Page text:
Check out my article in the last Leading Hearts magazine. Begin your own mason jar full of blessings!
Stories of people with broken spirits are threaded throughout the scriptures. Elijah wanted to die (1 Kings 19). The widow with the last of her olive oil (2 Kings 4). Another woman with the issue of blood (Luke 8:40-47). Even Jesus wept, asking His Heavenly Father to take the cup He needed to drink from him (Luke 22:39-45).
In each example, turning to God for help made the difference. And it can make the difference for us. Here’s a short poll for those who have a favorite go-to scripture to get them through dark times. I know I have my own. But I want to hear yours! If yours isn’t listed, share what makes a difference for you.
As Jesus looked up, he saw the rich putting their gifts into the temple treasury. He also saw a poor widow put in two very small copper coins. “Truly I tell you,” he said, “this poor widow has put in more than all the others. All these people gave their gifts out of their wealth; but she out of her poverty put in all she had to live on.” Luke 21:3-4 NIV
Once in a while after an Event Planner has reviewed my resume or one-sheet, they’ll ask what qualifies me to speak with authority on the Grace of God. To some, my level of education doesn’t offer much by the way of the sought-after alphabet soup next to my name. Why would anyone ever want to listen to me? What do I have to offer? Continue reading
The value of words is immeasurable. They shape our lives and determine how we see the world around us. Because of their power, we need to monitor what we hear and read—and think. Christians tap into specific words of power and comfort.
Blessed. Redeemed. Forgiven.
Because of the power in words, it’s imperative for Christ followers to be on our guard against damaging words. Satan wants to destroy the lives of Christians, often using our own words against us.
Loser. Unworthy. Ashamed.
Stop the madness! Don’t let these words find residence in your heart. We all have past experiences that helped we’d wish weren’t there, but we can control which experiences define us.
Our redemption is our greatest gift. Not only does it free us from the weight of an eternity of torment, it gives us a vehicle to help others. Continue reading
Looking through my blog I was interested to see what my very first post was. I had made a website and had wisdom to share with the world! While it may be a bit sophomoric, I’m happy to see some things don’t change. Continue reading
I love the Apostle Peter. He’s like most of us and knows what it’s like to be self-centered and a bit egotistical. Scripture passages that share his early antics comfort my heart. I see clearly that if God can redeem Peter, surely I’m redeemable, too. To prove my point, check out the passage on the Transfiguration as written in Mark 9:2-5:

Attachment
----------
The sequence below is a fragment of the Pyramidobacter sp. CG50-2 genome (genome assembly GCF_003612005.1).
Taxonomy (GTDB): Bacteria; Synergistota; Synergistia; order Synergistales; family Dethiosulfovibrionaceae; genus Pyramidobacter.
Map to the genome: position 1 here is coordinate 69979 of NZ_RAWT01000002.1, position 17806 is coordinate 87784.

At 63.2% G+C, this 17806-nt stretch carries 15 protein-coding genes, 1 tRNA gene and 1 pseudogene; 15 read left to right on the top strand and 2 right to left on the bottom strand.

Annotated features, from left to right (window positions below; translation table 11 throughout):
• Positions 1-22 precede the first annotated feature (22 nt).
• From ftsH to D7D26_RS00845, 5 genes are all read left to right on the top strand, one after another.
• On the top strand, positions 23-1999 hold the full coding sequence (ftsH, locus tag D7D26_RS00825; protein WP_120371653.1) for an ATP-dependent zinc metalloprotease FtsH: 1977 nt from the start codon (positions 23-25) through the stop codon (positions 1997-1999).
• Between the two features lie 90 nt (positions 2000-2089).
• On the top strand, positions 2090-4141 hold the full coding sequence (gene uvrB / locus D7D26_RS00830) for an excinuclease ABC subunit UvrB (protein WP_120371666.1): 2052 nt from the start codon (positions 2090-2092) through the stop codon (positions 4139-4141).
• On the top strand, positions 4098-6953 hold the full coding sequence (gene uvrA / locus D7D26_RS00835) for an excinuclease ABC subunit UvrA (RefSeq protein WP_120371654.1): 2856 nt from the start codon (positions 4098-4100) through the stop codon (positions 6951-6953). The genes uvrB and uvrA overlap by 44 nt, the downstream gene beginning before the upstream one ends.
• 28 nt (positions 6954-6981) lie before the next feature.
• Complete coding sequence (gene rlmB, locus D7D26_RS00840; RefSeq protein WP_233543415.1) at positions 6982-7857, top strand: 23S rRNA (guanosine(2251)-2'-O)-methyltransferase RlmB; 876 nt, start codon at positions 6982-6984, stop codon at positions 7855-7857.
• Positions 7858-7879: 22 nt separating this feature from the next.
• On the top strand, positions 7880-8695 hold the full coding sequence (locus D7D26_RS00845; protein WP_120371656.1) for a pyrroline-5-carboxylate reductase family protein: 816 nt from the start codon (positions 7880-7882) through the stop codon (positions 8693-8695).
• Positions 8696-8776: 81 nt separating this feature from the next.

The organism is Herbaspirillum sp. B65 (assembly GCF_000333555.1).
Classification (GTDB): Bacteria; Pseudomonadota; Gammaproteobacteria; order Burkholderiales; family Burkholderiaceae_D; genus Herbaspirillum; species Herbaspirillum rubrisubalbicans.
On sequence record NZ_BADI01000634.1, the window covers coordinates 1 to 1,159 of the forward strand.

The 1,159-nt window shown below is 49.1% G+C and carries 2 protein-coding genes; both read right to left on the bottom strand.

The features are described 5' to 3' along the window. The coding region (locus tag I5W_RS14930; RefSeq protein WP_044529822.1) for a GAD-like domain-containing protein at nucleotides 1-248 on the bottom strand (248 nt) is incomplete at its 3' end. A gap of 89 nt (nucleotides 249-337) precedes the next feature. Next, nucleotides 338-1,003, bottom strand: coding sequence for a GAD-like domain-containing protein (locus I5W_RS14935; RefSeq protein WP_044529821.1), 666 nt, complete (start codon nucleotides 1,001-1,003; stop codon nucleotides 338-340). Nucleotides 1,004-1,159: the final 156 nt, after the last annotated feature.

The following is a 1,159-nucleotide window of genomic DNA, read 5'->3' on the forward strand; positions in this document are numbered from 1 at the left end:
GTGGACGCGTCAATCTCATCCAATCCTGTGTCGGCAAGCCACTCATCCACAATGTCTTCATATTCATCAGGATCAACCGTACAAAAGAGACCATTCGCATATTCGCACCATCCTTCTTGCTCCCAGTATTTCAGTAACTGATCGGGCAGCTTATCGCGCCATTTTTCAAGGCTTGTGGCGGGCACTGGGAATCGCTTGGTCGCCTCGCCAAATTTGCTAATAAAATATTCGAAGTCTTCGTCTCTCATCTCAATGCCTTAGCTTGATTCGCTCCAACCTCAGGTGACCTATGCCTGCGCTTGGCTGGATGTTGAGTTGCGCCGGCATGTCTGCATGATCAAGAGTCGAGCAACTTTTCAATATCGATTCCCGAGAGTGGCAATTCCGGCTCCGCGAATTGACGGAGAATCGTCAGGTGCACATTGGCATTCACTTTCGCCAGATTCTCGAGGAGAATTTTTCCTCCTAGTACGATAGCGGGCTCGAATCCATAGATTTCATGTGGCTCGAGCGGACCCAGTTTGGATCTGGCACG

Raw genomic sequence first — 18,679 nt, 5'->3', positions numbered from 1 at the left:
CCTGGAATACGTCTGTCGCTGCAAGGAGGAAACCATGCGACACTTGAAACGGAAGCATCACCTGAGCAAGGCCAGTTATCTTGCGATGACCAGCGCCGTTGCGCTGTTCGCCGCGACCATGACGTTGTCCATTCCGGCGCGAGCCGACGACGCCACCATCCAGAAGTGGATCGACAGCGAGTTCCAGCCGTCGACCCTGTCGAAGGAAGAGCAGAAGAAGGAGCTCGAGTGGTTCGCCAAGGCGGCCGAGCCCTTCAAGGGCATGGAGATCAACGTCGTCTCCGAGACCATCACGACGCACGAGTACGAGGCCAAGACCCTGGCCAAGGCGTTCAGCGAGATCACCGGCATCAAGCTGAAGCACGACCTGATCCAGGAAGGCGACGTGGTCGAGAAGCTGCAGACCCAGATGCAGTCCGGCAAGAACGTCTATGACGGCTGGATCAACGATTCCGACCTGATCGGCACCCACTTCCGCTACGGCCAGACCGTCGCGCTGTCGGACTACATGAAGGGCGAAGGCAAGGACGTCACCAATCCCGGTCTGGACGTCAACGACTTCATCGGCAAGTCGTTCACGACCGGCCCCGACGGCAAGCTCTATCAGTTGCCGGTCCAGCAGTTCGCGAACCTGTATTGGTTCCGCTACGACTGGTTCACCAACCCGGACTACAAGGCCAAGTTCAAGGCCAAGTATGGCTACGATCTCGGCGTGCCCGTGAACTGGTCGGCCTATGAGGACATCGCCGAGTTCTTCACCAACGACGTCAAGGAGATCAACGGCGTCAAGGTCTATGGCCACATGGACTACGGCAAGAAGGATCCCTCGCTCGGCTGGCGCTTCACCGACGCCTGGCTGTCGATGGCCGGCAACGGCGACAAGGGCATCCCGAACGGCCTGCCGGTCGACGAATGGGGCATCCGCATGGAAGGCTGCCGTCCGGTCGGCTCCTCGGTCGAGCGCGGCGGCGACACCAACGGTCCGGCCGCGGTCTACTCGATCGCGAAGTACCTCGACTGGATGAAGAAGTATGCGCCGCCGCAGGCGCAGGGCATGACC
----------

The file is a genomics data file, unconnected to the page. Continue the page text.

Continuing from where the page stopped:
… Jesus took Peter, James and John with him and led them up a high mountain, where they were all alone. There he was transfigured before them. … And there appeared before them Elijah and Moses, who were talking with Jesus. Peter said to Jesus, “Rabbi, it is good for us to be here. Let us put up three shelters—one for you, one for Moses and one for Elijah.”
Stories of people with broken spirits are threaded throughout the scriptures. Elijah wanting to die (1 Kings 19). The widow with the last of her olive oil (2 Kings 4). The woman the issue of blood (Luke 8:40-47). Even Jesus wept, asking His Heavenly Father to take the cup He needed to drink from him (Luke 22:39-45).
Turning to God for help made the difference, and it makes the difference for us. Here’s a short poll for those how have a favorite go to scripture to get them through dark times. I know I have mine own. But I want to hear yours!
I can’t wait to hear what you have to say.
I felt the clamminess of my palms as I rang her doorbell. She and I had been friends years ago, but the choices I had made now separated us. Would she entertain rekindling a relationship with me again?
I went to her house to tell her I was sorry for doing the things I had done—that I hoped she could forgive me for all my foolishness and sinful behavior. I wanted to tell her I realized I hadn’t taken into consideration how others would be affected by my actions. That I had made a real mess of things—my life. I wanted to say I was sorry.
I wanted to tell her there was good news! I had learned from my mistakes. I had turned the corner. I was on the way to becoming the person God intended me to be. I had hoped she’d be happy for me. I thought she’d celebrate a Prodigal Daughter finding her way back home.
That’s what I thought. But I was wrong.
Definition: a state or condition permitting clear perception or understanding
Watching as the US hockey team beat the USSR’s team (Miracle on Ice) at the Lake Placid Olympics in 1980. I was focused.
Watching my firstborn pick up a leaf for the first time. He looked at it, turning it over and over, taking in all its splendor. I had never experienced anything as sacred. I was focused.
Having a doctor hold my hand and say, “I’m sorry, Mrs. Luftig, but you have a tumor on your brain about the size of my fist. Do you want a priest? Could I get the hospital chaplain for you?” Focused here, too.
I asked these questions and more when I found out about my meningioma. Life wasn’t fair. I had just come to the most wonderful stage in my life. My husband and I were making plans for our future and the kids were grown with the youngest in college.
Then the bottom fell out. Continue reading